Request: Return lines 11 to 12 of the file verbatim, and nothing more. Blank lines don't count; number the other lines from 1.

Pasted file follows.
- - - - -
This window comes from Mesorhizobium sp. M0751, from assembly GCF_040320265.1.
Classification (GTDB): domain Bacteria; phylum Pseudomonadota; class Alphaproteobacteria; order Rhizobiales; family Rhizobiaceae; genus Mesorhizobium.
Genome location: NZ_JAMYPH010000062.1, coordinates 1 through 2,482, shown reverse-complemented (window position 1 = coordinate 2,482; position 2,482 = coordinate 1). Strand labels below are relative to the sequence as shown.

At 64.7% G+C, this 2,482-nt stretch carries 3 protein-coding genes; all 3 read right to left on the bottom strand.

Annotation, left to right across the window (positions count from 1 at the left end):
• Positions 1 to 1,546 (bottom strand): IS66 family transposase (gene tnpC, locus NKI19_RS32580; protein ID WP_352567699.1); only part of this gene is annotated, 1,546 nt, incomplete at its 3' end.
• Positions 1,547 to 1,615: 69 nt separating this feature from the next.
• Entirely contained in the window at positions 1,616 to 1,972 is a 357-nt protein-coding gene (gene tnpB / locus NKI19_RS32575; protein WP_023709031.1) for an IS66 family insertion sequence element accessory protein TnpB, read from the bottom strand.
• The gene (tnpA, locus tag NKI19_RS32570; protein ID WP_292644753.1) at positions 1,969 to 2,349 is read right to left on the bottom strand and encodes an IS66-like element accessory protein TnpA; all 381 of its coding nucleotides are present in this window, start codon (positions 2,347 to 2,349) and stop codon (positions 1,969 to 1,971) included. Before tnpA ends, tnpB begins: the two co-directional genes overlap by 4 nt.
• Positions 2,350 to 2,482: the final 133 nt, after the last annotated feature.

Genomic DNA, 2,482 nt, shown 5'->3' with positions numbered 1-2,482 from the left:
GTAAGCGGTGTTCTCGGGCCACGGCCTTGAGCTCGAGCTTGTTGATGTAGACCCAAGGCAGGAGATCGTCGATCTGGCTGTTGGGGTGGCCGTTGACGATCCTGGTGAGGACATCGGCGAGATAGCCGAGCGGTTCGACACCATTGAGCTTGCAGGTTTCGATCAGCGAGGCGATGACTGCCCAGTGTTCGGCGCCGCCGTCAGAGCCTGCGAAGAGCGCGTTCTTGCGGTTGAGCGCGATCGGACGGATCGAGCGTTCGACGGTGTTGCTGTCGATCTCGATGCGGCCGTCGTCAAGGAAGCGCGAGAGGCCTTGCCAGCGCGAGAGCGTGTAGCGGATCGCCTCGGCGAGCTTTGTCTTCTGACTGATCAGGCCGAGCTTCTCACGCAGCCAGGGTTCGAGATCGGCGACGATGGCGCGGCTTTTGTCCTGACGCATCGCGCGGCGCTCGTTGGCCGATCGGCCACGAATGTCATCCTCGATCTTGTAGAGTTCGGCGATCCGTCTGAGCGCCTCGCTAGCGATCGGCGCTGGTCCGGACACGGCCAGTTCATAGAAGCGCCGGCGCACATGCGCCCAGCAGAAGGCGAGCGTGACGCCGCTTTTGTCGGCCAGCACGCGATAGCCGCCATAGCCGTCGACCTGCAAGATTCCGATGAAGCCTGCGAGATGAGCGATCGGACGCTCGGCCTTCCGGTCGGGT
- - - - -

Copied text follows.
Genomic DNA, 2,482 nt, shown 5'->3' with positions numbered 1-2,482 from the left:
GTAAGCGGTGTTCTCGGGCCACGGCCTTGAGCTCGAGCTTGTTGATGTAGACCCAAGGCAGGAGATCGTCGATCTGGCTGTTGGGGTGGCCGTTGACGATCCTGGTGAGGACATCGGCGAGATAGCCGAGCGGTTCGACACCATTGAGCTTGCAGGTTTCGATCAGCGAGGCGATGACTGCCCAGTGTTCGGCGCCGCCGTCAGAGCCTGCGAAGAGCGCGTTCTTGCGGTTGAGCGCGATCGGACGGATCGAGCGTTCGACGGTGTTGCTGTCGATCTCGATGCGGCCGTCGTCAAGGAAGCGCGAGAGGCCTTGCCAGCGCGAGAGCGTGTAGCGGATCGCCTCGGCGAGCTTTGTCTTCTGACTGATCAGGCCGAGCTTCTCACGCAGCCAGGGTTCGAGATCGGCGACGATGGCGCGGCTTTTGTCCTGACGCATCGCGCGGCGCTCGTTGGCCGATCGGCCACGAATGTCATCCTCGATCTTGTAGAGTTCGGCGATCCGTCTGAGCGCCTCGCTAGCGATCGGCGCTGGTCCGGACACGGCCAGTTCATAGAAGCGCCGGCGCACATGCGCCCAGCAGAAGGCGAGCGTGACGCCGCTTTTGTCGGCCAGCACGCGATAGCCGCCATAGCCGTCGACCTGCAAGATTCCGATGAAGCCTGCGAGATGAGCGATCGGACGCTCGGCCTTCCGGTCGGGT